Big changes are beginning to happen in the solar power industry. Home retail store IKEA recently confirmed that they are looking to be 100% energy independent with renewable technologies by the end of the decade. Using solar and wind they are making their buildings across Europe more sustainable and reducing their carbon footprint dramatically.
And more good news came for the solar industry when Department for Energy and Climate Change minister Ed Davey said that the falling cost of setting up solar panels was going to make it the cheapest energy source in the future. On a visit to ReneSola in Sussex this month, Davey said: “The people I talk to, whether they’re in financial institutions or research labs, are showing very clearly that solar costs are going to come down and down, so it will be the cheapest form of electricity, I’m absolutely convinced about that.”
Why Solar Costs Are Coming Down
How we utilise the power we get from the sun has been on the minds of researchers and inventors from the time we first became civilised. Solar power is unique amongst all the renewables in that it can be used across a wide cross section of society to provide power. You find it on the rooftops of domestic properties and industrial buildings; there are large solar farms dotted across the country; it is being touted as the way to power our cars, and you can even buy mini-solar systems to power up your gadgets whilst trekking out in the wilds.
The main reason for the costs coming down are, of course, increased competition and developments in system efficiencies, as well as the governments Feed in Tariff that means installations can reach a significant and beneficial return on investment.
The Independent reported that recent innovations will see solar panels becoming cheaper and safer in the future. Some estimates even show that solar will be a cheaper energy than gas by as early as 2018. With developments such as the research being undertaken in Liverpool to replace the toxic components of solar cells with magnesium chloride the future is looking increasingly bright.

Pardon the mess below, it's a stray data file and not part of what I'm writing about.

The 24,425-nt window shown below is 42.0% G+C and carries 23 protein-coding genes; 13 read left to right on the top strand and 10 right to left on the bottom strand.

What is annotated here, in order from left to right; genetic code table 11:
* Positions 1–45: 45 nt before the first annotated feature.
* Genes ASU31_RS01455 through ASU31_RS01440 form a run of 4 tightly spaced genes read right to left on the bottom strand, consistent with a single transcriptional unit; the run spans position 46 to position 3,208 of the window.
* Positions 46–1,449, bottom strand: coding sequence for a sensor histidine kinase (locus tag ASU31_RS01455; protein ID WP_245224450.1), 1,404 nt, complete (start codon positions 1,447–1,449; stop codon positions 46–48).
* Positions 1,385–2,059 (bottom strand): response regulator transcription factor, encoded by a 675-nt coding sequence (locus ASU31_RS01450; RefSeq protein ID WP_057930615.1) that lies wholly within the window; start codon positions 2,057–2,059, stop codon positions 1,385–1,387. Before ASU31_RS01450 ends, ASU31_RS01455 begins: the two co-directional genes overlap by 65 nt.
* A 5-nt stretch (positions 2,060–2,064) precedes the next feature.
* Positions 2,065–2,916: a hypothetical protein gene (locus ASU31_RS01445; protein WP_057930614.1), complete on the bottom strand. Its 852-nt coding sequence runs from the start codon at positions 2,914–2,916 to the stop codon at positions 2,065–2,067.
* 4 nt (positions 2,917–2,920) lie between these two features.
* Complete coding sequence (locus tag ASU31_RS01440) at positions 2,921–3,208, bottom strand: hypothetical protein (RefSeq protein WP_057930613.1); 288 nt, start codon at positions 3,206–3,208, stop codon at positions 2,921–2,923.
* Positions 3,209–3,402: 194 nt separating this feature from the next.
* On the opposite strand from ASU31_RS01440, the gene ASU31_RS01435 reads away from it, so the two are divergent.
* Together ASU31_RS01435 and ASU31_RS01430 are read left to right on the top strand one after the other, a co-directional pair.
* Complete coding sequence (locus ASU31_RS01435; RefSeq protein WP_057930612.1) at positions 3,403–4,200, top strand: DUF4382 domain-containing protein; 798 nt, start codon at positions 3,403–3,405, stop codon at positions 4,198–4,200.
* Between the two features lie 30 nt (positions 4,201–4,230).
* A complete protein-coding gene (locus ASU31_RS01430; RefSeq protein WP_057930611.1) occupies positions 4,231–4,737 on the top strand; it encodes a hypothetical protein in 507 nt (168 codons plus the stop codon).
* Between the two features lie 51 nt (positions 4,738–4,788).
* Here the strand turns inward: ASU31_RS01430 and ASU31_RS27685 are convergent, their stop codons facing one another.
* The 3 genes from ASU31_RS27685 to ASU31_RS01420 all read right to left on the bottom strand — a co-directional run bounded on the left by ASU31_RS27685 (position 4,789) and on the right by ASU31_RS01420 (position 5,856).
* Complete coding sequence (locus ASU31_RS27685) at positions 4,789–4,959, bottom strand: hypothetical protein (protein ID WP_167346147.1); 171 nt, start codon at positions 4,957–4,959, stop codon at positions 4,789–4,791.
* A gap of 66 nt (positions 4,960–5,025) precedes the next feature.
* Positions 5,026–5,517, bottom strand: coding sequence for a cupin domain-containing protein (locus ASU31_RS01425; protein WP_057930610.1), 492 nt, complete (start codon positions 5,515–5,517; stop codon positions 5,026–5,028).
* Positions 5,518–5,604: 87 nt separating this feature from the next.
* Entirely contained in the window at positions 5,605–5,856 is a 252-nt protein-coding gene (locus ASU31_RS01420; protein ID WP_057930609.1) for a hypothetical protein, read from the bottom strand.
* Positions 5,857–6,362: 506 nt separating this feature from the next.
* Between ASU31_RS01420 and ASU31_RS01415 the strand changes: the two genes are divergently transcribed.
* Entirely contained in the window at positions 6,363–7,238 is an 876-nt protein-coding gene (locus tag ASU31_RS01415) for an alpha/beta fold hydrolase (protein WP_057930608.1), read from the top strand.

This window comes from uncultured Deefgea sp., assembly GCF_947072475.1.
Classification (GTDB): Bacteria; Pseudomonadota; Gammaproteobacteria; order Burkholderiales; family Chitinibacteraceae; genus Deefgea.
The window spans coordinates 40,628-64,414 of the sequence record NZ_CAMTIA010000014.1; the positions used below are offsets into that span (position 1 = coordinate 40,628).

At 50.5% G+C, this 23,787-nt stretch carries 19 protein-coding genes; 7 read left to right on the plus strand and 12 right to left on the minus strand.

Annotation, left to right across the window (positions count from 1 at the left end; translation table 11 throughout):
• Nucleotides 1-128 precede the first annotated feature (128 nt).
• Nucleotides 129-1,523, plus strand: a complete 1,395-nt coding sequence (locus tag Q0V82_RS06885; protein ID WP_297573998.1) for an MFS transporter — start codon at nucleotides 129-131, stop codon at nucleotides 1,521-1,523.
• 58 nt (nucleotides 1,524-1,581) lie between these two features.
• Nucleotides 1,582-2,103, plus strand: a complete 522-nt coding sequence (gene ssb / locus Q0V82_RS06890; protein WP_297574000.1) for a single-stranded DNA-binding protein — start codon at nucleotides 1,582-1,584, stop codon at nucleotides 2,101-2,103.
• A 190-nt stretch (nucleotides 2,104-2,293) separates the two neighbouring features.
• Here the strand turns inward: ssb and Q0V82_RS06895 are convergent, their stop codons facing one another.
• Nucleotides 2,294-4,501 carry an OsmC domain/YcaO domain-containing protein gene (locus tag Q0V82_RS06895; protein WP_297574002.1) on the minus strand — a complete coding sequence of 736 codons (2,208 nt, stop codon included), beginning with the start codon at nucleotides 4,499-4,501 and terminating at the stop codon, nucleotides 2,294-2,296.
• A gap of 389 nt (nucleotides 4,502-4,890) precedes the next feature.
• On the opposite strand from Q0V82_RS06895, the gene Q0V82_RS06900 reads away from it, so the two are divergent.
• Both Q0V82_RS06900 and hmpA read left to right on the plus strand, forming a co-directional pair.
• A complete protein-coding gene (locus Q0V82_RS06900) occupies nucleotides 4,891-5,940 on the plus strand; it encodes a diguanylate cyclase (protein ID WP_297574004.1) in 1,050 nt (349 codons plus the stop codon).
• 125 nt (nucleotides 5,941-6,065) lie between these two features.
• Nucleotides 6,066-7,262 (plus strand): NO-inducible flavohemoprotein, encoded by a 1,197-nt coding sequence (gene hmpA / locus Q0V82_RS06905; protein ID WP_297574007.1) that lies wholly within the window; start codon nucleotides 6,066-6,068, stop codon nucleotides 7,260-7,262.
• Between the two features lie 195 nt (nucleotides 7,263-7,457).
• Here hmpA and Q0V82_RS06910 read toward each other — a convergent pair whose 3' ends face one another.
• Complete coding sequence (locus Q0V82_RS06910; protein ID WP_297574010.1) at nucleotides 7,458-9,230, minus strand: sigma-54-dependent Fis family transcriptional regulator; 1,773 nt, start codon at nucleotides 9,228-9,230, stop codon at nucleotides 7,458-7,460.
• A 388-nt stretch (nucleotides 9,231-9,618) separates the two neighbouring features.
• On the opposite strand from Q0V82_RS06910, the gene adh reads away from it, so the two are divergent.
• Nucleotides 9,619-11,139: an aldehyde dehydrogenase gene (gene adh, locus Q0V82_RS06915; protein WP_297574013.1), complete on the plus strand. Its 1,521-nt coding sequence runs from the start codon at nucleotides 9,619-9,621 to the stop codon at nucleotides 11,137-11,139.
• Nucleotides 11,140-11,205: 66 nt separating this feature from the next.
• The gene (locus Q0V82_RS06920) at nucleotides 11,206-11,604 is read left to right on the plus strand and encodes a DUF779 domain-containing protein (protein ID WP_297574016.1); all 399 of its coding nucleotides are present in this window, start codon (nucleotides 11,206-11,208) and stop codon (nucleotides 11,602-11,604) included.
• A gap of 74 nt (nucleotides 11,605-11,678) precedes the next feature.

Solar Takes to the Water
Amongst the latest innovations in the news is the 800 solar panels installed on a farm in Berkshire. The difference? The array has been placed on a reservoir rather than on land. This could see solar farms finding a place on hundreds of new sites across the UK and solve the problem recently highlighted that existing constructions were taking up valuable farm land that should be used for agriculture.
These floating solar panels have been developed by French company Ciel et Terre and the innovation has already been used on a large scale in countries such as Japan. The Sheeplands Farm array was installed for a quarter of a million pounds and is expected to earn the owner £20,000 a year from the Feed in Tariff, with a return on investment over the next 15 years.
DECC Comments Welcomed by the Industry
After a year of being hammered with the reduction in subsidies that has created uncertainty in the solar market, Ed Davey’s comments have been welcomed by many industry insiders. The problem this year has been the introduction of Contracts for Difference which are intended to replace the old subsidy and were largely seen as not being suitable for solar farm development.
There are some, though, who believe that the new CfDs may well make things easier for solar developers. According to the managing director of Conergy: “The CfDs will see a new phase of development, and will be more attractive than the [old scheme] as they offer a fixed price. Investors love that certainty.”
Whatever the future of solar panels in the UK, across the world major developments are taking place with more installations being built as we come to realise that the sun and our use of its power is one of the most important renewable energy sources for us all.